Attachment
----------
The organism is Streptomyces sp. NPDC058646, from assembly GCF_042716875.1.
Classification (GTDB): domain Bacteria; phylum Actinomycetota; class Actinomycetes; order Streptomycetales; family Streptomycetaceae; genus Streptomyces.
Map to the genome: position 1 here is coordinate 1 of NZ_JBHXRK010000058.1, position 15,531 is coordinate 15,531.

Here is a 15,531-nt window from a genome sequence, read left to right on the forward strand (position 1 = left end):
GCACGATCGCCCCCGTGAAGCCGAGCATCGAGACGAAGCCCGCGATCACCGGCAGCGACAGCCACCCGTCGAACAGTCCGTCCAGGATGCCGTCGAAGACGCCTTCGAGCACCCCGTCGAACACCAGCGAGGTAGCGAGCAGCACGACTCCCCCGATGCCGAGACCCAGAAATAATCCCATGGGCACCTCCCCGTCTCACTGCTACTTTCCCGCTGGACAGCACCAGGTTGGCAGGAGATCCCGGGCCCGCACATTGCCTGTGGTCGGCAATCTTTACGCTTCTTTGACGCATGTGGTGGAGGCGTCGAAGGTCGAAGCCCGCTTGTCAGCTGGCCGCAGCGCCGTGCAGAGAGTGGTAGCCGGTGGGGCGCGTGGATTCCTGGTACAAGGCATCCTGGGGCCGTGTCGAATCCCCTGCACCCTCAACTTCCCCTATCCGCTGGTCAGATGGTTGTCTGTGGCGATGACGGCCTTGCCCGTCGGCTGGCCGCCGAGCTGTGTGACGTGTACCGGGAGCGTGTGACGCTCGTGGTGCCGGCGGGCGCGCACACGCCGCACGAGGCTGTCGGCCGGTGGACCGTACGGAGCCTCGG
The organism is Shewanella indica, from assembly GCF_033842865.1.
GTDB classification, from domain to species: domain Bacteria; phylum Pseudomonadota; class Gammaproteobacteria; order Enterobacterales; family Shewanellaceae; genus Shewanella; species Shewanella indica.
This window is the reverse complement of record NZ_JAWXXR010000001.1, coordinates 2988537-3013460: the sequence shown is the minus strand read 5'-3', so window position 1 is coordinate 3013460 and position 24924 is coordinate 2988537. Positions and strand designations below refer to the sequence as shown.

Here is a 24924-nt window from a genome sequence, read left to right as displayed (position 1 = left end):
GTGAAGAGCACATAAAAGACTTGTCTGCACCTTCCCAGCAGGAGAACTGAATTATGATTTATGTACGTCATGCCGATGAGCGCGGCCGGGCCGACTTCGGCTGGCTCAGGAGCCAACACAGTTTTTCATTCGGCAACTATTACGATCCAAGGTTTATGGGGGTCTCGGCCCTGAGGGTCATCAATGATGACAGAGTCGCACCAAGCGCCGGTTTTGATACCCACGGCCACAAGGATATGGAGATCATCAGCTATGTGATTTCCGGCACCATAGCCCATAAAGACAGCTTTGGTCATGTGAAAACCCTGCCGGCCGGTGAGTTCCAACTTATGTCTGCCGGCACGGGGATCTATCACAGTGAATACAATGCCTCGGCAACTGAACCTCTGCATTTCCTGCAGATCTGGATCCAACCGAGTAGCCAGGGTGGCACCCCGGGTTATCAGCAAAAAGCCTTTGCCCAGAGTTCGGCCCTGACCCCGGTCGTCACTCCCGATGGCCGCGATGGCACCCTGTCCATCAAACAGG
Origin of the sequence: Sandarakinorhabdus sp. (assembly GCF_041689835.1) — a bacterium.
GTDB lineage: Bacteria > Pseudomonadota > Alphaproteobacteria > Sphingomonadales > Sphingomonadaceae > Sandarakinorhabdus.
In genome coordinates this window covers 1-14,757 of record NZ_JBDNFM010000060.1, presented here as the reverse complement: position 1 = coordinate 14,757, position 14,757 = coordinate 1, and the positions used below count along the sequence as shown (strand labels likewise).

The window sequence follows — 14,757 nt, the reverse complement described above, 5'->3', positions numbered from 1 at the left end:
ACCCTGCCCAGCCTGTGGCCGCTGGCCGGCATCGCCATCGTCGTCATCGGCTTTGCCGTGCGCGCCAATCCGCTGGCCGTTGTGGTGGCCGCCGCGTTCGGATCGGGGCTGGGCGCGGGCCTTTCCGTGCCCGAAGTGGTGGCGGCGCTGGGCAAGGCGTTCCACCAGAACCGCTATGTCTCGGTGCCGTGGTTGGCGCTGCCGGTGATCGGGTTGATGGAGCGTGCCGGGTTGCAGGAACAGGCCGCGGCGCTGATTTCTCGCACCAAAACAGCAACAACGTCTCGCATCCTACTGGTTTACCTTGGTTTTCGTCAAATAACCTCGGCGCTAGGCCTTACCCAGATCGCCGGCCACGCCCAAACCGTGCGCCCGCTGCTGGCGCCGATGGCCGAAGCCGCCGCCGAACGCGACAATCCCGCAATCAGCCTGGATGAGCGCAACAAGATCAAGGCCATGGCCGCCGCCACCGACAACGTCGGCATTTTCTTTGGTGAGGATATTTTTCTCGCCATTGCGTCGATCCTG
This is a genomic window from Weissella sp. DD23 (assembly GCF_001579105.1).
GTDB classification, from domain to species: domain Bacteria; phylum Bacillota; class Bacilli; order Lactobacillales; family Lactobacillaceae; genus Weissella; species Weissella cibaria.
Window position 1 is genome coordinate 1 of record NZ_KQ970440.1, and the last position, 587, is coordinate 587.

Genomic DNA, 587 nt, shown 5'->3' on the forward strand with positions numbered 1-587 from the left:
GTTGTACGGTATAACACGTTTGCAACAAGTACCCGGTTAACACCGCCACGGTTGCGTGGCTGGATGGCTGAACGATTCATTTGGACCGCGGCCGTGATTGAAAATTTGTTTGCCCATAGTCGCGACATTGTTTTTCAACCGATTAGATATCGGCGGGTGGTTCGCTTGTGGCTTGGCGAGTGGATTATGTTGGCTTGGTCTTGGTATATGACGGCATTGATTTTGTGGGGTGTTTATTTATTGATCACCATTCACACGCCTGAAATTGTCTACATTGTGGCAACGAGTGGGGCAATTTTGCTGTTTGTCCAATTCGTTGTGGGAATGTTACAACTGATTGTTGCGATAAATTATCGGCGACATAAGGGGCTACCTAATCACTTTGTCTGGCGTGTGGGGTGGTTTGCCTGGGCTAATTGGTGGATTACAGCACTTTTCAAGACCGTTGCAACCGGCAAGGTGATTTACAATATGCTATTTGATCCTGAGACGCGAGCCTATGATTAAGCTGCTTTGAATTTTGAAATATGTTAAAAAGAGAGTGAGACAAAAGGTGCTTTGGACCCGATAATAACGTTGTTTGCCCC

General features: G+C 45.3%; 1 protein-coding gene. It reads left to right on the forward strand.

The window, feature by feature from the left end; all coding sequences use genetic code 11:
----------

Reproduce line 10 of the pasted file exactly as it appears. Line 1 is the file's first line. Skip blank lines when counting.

GTGAAGAGCACATAAAAGACTTGTCTGCACCTTCCCAGCAGGAGAACTGAATTATGATTTATGTACGTCATGCCGATGAGCGCGGCCGGGCCGACTTCGGCTGGCTCAGGAGCCAACACAGTTTTTCATTCGGCAACTATTACGATCCAAGGTTTATGGGGGTCTCGGCCCTGAGGGTCATCAATGATGACAGAGTCGCACCAAGCGCCGGTTTTGATACCCACGGCCACAAGGATATGGAGATCATCAGCTATGTGATTTCCGGCACCATAGCCCATAAAGACAGCTTTGGTCATGTGAAAACCCTGCCGGCCGGTGAGTTCCAACTTATGTCTGCCGGCACGGGGATCTATCACAGTGAATACAATGCCTCGGCAACTGAACCTCTGCATTTCCTGCAGATCTGGATCCAACCGAGTAGCCAGGGTGGCACCCCGGGTTATCAGCAAAAAGCCTTTGCCCAGAGTTCGGCCCTGACCCCGGTCGTCACTCCCGATGGCCGCGATGGCACCCTGTCCATCAAACAGG